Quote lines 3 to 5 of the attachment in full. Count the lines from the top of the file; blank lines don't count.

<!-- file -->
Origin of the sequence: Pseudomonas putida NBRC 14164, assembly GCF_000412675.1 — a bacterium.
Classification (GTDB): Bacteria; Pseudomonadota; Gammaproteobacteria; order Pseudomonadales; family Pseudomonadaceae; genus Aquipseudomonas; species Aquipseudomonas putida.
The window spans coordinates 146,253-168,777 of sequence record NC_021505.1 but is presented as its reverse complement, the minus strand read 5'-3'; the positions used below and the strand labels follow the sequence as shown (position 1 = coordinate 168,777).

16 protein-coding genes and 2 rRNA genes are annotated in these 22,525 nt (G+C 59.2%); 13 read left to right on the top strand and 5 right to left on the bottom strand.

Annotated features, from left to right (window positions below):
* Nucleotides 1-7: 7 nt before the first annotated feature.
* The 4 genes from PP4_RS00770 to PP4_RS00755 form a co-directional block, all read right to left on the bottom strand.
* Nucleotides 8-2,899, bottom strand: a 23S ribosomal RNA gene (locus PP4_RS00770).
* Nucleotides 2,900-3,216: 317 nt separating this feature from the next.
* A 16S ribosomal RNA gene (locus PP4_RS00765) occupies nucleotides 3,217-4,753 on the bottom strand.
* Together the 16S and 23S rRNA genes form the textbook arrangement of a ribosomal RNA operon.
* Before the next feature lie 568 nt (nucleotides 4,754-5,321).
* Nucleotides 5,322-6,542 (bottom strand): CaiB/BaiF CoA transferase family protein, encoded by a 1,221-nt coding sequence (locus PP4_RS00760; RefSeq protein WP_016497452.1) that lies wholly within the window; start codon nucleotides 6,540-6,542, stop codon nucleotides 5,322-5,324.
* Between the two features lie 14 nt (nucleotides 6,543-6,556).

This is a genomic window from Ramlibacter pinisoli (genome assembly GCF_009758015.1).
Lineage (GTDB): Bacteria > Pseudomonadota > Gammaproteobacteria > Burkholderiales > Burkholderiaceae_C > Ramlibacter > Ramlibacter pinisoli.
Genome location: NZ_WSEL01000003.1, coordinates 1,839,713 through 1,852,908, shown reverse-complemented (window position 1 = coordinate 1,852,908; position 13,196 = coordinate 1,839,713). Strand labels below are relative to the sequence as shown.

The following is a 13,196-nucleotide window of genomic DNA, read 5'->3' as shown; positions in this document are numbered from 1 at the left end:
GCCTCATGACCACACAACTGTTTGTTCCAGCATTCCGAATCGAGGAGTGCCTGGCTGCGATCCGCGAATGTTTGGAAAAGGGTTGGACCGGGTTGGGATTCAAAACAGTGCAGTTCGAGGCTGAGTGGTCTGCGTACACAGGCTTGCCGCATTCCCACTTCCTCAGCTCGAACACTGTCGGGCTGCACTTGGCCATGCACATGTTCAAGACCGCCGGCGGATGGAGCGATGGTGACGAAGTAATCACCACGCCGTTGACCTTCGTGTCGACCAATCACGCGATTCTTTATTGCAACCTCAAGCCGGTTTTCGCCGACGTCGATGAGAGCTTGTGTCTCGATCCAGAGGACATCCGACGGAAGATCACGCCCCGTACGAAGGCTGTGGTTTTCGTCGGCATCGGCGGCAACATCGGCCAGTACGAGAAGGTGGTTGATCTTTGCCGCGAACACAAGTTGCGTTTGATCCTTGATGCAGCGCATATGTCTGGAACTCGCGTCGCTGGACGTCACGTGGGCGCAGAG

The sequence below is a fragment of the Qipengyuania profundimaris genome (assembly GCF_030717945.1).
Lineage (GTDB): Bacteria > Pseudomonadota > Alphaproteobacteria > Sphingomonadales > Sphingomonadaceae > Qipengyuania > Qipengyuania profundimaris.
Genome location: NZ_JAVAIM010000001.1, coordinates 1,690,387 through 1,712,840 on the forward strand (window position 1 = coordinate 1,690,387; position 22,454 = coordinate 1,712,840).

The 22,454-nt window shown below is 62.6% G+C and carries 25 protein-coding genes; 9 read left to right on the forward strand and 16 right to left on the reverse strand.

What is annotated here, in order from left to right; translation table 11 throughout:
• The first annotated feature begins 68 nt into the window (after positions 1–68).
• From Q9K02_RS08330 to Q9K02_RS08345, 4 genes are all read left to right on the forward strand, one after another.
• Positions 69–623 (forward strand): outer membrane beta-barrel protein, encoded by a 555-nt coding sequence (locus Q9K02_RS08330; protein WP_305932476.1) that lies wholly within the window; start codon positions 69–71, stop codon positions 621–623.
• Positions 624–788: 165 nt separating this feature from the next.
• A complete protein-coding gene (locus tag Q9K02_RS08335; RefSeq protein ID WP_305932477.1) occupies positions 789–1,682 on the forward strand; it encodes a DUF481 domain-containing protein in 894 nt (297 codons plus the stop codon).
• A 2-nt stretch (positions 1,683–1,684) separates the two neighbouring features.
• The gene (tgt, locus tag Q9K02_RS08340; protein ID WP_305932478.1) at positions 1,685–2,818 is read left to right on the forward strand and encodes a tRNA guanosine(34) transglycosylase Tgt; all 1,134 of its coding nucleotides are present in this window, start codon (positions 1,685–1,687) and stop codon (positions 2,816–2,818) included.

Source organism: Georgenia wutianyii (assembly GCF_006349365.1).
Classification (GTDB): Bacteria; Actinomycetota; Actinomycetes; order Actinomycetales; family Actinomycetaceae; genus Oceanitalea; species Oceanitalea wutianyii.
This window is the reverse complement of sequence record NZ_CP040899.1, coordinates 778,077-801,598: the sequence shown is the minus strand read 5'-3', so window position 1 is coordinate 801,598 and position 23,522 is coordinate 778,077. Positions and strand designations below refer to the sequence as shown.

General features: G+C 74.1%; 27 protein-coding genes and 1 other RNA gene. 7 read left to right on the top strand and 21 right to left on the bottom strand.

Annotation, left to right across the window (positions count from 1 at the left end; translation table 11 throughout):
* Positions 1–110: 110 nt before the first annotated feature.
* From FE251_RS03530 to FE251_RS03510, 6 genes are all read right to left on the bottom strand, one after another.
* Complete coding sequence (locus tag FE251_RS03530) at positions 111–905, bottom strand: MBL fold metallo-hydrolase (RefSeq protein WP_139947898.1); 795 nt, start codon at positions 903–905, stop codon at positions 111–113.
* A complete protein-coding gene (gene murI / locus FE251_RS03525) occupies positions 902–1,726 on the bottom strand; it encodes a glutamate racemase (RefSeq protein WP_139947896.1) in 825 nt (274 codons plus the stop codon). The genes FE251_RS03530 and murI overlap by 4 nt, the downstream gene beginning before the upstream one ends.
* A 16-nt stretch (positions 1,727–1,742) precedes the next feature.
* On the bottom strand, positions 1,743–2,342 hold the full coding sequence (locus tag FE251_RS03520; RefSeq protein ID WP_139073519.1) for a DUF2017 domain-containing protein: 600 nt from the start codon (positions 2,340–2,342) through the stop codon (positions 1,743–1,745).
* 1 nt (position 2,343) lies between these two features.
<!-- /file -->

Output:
The window spans coordinates 146,253-168,777 of sequence record NC_021505.1 but is presented as its reverse complement, the minus strand read 5'-3'; the positions used below and the strand labels follow the sequence as shown (position 1 = coordinate 168,777).

16 protein-coding genes and 2 rRNA genes are annotated in these 22,525 nt (G+C 59.2%); 13 read left to right on the top strand and 5 right to left on the bottom strand.

Annotated features, from left to right (window positions below):